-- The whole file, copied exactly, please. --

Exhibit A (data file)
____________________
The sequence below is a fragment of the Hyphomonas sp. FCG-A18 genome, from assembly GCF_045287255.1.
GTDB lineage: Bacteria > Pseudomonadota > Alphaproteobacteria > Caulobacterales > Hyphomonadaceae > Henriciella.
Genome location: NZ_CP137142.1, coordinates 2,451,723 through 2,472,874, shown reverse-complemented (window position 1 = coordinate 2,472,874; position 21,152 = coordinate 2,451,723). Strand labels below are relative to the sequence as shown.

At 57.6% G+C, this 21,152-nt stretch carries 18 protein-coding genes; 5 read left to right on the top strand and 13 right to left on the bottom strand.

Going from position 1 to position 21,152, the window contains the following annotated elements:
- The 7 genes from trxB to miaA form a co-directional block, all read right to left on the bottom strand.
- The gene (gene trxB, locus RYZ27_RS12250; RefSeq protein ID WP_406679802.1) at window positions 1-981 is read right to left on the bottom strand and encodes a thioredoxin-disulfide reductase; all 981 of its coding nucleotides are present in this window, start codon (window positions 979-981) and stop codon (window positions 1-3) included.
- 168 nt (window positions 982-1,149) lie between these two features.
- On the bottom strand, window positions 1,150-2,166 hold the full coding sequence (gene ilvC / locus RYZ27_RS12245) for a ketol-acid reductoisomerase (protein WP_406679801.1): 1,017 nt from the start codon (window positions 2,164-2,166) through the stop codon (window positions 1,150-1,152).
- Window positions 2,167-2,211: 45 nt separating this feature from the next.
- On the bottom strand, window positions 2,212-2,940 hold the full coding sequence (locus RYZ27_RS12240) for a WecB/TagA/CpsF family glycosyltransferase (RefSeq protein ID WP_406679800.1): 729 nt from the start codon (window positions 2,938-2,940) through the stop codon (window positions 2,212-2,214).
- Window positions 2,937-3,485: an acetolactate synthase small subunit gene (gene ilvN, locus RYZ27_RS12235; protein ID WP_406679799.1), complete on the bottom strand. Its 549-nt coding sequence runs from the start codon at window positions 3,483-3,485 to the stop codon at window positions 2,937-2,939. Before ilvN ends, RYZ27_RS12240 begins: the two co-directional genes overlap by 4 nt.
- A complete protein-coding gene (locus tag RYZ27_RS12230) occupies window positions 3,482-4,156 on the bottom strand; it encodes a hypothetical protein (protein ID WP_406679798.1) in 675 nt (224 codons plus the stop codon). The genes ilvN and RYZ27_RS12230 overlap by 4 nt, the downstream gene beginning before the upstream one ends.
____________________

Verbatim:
The sequence below is a fragment of the Hyphomonas sp. FCG-A18 genome, from assembly GCF_045287255.1.
GTDB lineage: Bacteria > Pseudomonadota > Alphaproteobacteria > Caulobacterales > Hyphomonadaceae > Henriciella.
Genome location: NZ_CP137142.1, coordinates 2,451,723 through 2,472,874, shown reverse-complemented (window position 1 = coordinate 2,472,874; position 21,152 = coordinate 2,451,723). Strand labels below are relative to the sequence as shown.

At 57.6% G+C, this 21,152-nt stretch carries 18 protein-coding genes; 5 read left to right on the top strand and 13 right to left on the bottom strand.

Going from position 1 to position 21,152, the window contains the following annotated elements:
- The 7 genes from trxB to miaA form a co-directional block, all read right to left on the bottom strand.
- The gene (gene trxB, locus RYZ27_RS12250; RefSeq protein ID WP_406679802.1) at window positions 1-981 is read right to left on the bottom strand and encodes a thioredoxin-disulfide reductase; all 981 of its coding nucleotides are present in this window, start codon (window positions 979-981) and stop codon (window positions 1-3) included.
- 168 nt (window positions 982-1,149) lie between these two features.
- On the bottom strand, window positions 1,150-2,166 hold the full coding sequence (gene ilvC / locus RYZ27_RS12245) for a ketol-acid reductoisomerase (protein WP_406679801.1): 1,017 nt from the start codon (window positions 2,164-2,166) through the stop codon (window positions 1,150-1,152).
- Window positions 2,167-2,211: 45 nt separating this feature from the next.
- On the bottom strand, window positions 2,212-2,940 hold the full coding sequence (locus RYZ27_RS12240) for a WecB/TagA/CpsF family glycosyltransferase (RefSeq protein ID WP_406679800.1): 729 nt from the start codon (window positions 2,938-2,940) through the stop codon (window positions 2,212-2,214).
- Window positions 2,937-3,485: an acetolactate synthase small subunit gene (gene ilvN, locus RYZ27_RS12235; protein ID WP_406679799.1), complete on the bottom strand. Its 549-nt coding sequence runs from the start codon at window positions 3,483-3,485 to the stop codon at window positions 2,937-2,939. Before ilvN ends, RYZ27_RS12240 begins: the two co-directional genes overlap by 4 nt.
- A complete protein-coding gene (locus tag RYZ27_RS12230) occupies window positions 3,482-4,156 on the bottom strand; it encodes a hypothetical protein (protein ID WP_406679798.1) in 675 nt (224 codons plus the stop codon). The genes ilvN and RYZ27_RS12230 overlap by 4 nt, the downstream gene beginning before the upstream one ends.